In these circumstances, Thunderhawk's contention that the government's closing argument ignored law of the case established by the court's instruction is without merit. Where the evidence is sufficient to prove all statutory elements of the offense beyond a reasonable doubt, as in this case, a jury instruction erroneously requiring additional proof is not a basis for overturning the conviction. See United States v. Inman, 558 F.3d 742, 749–50 (8th Cir.), cert. denied, 558 U.S. 916, 130 S.Ct. 304, 175 L.Ed.2d 202 (2009).
B. Thunderhawk further argues the district court erred in denying a mistrial when government counsel improperly shifted the burden of proof to the defense by stating, “the Defendant had no real case to present to you from the defense perspective. He made admissions, a confession not once, but twice.” We agree the government may not properly suggest the defendant has the burden to produce evidence. “When the defendant's attorney offers a theory of defense, however, the government may respond by noting the absence of evidence to support that defense.” Burns, 432 F.3d at 861 (citation omitted). Here, the government commented on the strength of Thunderhawk's intoxication defense; it did not improperly argue Thunderhawk had the burden to present evidence of his innocence. The district court instructed the jury that the government had the burden to prove all elements of the offense beyond a reasonable doubt, that the defendant was not required to present a defense, and that counsel's argument was not evidence. The court did not abuse its discretion in denying Thunderhawk's request for a mistrial. See id. at 861–62.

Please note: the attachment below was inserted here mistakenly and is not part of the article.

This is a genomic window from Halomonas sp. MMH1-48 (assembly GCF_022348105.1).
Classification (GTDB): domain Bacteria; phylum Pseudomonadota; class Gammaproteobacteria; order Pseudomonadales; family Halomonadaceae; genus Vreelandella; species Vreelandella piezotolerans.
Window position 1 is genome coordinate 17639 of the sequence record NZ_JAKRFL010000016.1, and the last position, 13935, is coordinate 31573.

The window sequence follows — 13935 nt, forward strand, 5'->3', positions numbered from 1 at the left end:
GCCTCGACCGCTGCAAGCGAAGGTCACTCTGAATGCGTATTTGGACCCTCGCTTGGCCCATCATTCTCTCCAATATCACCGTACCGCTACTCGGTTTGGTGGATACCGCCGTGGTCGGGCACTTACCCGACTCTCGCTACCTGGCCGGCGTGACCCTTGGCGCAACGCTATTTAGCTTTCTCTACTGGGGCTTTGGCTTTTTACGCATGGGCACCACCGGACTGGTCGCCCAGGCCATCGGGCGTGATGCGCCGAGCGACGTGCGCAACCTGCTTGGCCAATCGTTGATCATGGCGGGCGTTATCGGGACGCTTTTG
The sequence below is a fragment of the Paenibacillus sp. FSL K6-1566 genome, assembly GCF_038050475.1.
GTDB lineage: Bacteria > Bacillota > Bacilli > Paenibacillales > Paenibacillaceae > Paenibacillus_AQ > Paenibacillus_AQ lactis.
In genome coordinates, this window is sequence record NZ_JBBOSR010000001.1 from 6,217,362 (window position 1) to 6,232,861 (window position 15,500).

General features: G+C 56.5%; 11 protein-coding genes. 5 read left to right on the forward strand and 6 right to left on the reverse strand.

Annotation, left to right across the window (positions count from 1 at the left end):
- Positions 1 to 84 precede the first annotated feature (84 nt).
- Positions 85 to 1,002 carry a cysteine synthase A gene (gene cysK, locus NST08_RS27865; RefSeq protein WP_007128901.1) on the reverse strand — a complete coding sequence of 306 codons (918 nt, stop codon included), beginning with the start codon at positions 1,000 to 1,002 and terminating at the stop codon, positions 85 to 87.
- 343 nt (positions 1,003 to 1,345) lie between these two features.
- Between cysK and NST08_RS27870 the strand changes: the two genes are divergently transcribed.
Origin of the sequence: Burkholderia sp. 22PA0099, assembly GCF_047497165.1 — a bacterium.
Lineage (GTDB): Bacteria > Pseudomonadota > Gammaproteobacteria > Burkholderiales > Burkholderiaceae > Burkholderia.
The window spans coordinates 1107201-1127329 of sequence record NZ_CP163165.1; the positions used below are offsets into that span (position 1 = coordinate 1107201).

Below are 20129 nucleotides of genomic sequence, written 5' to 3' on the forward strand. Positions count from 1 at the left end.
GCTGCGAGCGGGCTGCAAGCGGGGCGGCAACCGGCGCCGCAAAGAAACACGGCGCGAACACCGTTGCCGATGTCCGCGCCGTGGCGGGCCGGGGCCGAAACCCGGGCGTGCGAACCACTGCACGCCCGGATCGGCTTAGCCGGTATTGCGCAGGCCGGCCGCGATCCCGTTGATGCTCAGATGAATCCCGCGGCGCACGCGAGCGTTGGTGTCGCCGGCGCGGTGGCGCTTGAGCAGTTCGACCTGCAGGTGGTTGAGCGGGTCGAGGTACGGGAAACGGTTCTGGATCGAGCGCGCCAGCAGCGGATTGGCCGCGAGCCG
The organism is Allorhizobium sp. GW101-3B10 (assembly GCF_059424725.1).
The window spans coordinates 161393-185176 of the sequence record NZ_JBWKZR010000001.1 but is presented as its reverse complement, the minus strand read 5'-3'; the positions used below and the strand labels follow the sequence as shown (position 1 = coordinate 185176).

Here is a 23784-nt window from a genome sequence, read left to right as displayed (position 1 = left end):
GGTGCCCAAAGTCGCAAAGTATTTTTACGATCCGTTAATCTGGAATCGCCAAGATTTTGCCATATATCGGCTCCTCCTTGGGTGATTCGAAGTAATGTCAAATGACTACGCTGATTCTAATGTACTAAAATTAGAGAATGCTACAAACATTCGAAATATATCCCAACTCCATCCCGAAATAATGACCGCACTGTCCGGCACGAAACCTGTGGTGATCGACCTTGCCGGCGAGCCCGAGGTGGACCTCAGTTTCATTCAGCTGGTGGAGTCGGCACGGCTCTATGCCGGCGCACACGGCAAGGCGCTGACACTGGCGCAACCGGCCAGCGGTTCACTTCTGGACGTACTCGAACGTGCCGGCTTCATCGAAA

IV. Sentencing Issues
A. Acceptance of Responsibility. The district court adopted the Presentence Investigation Report's recommendation that Thunderhawk be denied a reduction for acceptance of responsibility under U.S.S.G. § 3E1.1 because he put the government to its burden of proof at trial. At the sentencing hearing and on appeal, Thunderhawk argues he deserved the reduction because he admitted the act and only went to trial on the legal question of whether he could formulate the requisite criminal mens rea, given his level of intoxication. The court denied the reduction. Noting that most defendants in criminal sexual offense cases argue that alcohol or drugs played a role in the offense, the court found that this was not the “rare case” where a defendant who takes a case to trial should still get a reduction for acceptance of responsibility. See U.S.S.G. § 3E1.1, comment. (n.2). We review the court's interpretation and application of the Guidelines de novo and its factual findings for clear error. United States v. Herron, 539 F.3d 881, 887 (8th Cir.2008).